Exercising the arms helps alleviate pain in the legs for people with peripheral arterial disease (PAD), in which narrowed arteries reduce blood flow to the limbs, a new study finds. Aerobic arm workouts can get patients up and walking better, too, researchers report.

In people with PAD, leg muscles can begin to hurt after walking just a short distance. The arteries have been narrowed by blockages, and not enough oxygen-rich blood makes it to the muscles, causing discomfort. The pain subsides after a few minutes of rest. Previous research found that treadmill training benefited PAD patients.

This study found that patients who used an arm ergometer-a tabletop device that has bicycle-like pedals that are operated by the armsgained improved walking ability.

"This is the first study showing that arm-only aerobics can provide results comparable to those seen with treadmill training," said study author Diane Treat-Jacobson, an assistant professor at the University of Minnesota School of Nursing.

The Study

For the study, 35 PAD patients (average age 67) were randomly divided into four groups—no exercise, treadmill exercise, arm ergometer exercise or exercise with both arm ergometer and treadmill.

The patients in the exercise groups worked out for one hour three times a week. After 12 weeks, patients in all three groups showed improvements in the total distance they could walk and how far they could walk without pain.

"We were happy to discover that upper-body aerobics can help patients with PAD increase the distance they can walk without pain. We need additional studies to confirm the results, better understand why and how this works, and also identify the best training regimen for patients," Treat-Jacobson said.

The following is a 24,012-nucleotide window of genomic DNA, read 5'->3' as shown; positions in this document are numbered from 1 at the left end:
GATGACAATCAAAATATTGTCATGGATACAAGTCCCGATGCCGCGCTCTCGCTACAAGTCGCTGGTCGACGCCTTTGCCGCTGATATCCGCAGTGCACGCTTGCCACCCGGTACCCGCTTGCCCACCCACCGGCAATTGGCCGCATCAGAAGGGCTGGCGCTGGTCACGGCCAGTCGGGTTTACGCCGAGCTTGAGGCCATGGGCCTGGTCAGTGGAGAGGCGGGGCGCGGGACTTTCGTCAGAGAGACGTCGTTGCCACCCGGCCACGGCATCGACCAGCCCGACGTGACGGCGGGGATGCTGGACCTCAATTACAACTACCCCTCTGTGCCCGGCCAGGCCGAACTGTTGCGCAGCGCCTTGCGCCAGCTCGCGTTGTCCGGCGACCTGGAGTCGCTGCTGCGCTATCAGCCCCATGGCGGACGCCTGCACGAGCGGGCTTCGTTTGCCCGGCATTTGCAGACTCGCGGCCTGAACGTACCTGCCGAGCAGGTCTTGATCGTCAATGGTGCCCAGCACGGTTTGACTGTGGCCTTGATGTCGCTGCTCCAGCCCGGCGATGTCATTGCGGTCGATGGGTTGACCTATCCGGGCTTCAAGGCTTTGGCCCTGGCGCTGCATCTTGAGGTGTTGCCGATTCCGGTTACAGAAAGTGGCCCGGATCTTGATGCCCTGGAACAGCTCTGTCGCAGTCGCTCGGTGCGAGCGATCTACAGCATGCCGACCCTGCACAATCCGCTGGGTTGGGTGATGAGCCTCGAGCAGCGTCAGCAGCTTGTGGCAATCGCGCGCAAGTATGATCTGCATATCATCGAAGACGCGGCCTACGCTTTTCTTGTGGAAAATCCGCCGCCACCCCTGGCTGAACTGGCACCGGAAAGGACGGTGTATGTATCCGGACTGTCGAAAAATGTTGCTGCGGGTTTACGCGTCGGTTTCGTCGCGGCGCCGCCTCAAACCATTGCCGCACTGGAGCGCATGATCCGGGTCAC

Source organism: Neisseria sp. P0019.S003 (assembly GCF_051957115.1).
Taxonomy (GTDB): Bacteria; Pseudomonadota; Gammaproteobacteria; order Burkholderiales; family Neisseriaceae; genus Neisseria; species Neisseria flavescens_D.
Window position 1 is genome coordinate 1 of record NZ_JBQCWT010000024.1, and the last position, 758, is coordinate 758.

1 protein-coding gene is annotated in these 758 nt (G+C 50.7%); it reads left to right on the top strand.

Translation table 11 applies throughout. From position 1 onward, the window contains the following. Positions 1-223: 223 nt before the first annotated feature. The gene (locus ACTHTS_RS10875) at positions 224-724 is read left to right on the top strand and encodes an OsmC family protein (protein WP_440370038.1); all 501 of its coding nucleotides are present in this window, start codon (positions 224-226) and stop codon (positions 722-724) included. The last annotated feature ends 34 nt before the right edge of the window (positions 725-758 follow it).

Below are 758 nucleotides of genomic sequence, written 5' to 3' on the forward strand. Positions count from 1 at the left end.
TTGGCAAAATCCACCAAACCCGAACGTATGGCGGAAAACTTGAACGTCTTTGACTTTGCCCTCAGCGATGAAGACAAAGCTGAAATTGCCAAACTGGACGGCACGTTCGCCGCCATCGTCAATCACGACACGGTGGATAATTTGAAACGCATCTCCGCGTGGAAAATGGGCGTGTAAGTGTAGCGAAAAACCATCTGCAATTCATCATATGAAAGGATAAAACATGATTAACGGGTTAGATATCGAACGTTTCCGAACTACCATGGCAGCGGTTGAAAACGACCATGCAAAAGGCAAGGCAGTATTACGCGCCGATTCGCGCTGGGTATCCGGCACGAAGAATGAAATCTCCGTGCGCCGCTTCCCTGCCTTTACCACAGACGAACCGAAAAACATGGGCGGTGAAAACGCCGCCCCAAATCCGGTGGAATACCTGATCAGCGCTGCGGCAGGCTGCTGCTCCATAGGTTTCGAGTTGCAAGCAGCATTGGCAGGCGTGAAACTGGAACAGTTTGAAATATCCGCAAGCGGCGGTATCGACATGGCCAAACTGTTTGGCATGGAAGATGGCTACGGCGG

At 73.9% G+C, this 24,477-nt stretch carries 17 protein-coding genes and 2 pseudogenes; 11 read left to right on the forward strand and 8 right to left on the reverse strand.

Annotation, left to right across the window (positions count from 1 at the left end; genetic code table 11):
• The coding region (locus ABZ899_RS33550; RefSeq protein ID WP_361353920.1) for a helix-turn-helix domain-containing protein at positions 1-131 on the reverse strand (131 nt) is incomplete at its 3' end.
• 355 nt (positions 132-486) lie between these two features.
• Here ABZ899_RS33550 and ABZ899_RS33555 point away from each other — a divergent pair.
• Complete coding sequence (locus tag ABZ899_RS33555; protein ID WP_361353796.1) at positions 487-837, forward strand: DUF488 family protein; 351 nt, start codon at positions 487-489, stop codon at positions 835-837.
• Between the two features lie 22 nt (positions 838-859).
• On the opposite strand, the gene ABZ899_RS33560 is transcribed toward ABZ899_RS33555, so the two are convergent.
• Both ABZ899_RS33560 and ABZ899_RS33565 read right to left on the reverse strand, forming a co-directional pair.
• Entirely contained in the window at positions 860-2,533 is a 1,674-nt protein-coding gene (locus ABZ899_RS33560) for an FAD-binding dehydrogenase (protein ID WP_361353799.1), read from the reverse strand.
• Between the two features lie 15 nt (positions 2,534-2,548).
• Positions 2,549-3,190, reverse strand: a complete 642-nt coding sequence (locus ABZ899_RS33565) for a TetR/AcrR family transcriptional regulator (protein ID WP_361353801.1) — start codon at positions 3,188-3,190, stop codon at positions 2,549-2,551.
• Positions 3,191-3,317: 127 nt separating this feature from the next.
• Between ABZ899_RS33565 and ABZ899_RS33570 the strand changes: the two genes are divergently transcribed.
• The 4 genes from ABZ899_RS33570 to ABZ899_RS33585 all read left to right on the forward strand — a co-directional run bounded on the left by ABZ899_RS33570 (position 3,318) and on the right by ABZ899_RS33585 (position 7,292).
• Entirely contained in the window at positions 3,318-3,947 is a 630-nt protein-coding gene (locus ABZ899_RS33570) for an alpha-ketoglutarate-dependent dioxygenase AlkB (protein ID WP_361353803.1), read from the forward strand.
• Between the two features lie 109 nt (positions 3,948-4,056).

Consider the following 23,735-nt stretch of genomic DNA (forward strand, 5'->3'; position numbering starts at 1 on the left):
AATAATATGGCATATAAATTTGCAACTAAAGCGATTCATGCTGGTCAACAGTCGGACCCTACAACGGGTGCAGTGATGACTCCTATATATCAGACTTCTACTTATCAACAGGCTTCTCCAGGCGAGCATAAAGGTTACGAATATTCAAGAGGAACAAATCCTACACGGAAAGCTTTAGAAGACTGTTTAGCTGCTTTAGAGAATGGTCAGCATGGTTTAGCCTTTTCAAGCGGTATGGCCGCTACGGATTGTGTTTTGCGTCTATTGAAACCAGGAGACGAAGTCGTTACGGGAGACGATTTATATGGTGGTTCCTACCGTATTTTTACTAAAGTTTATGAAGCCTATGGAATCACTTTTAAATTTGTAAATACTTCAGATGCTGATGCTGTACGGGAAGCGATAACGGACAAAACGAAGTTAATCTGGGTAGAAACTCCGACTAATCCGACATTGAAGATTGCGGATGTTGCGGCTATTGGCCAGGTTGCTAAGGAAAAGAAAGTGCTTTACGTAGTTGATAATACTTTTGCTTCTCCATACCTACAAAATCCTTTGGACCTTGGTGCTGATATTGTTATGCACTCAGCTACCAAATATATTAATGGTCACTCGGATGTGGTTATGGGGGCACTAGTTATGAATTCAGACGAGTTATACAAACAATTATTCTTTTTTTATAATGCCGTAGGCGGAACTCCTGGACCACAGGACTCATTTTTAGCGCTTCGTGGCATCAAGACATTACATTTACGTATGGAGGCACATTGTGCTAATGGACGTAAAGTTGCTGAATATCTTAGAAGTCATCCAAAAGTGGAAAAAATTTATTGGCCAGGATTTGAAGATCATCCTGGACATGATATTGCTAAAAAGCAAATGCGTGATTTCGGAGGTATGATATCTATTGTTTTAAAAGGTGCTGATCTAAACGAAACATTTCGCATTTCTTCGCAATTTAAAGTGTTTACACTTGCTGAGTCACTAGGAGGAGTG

"In the meantime, our results provide evidence that aerobic upper-body exercise is a pain-free alternative for patients with PAD who cannot or do not wish to perform treadmill exercises because of leg pain or some other disability," she said

A Better Treadmill Workout

Gradually increase the treadmill incline as you run or walk at a brisk pace. To warm up, set the incline at an angle you can sustain comfortably—about a 2% incline for most people. After 10 to 15 minutes, increase the incline up to 3% to 5% over the course of one minute. Run or walk at that incline level for five to 10 minutes. Increase the incline as many as two to three times more, and run or walk for five to 10 minutes at each level.

Caution: Stay on the front of the belt. Running or walking at the back of the belt can result in injuries.

Also: Always check with your doctor before beginning an exercise program.

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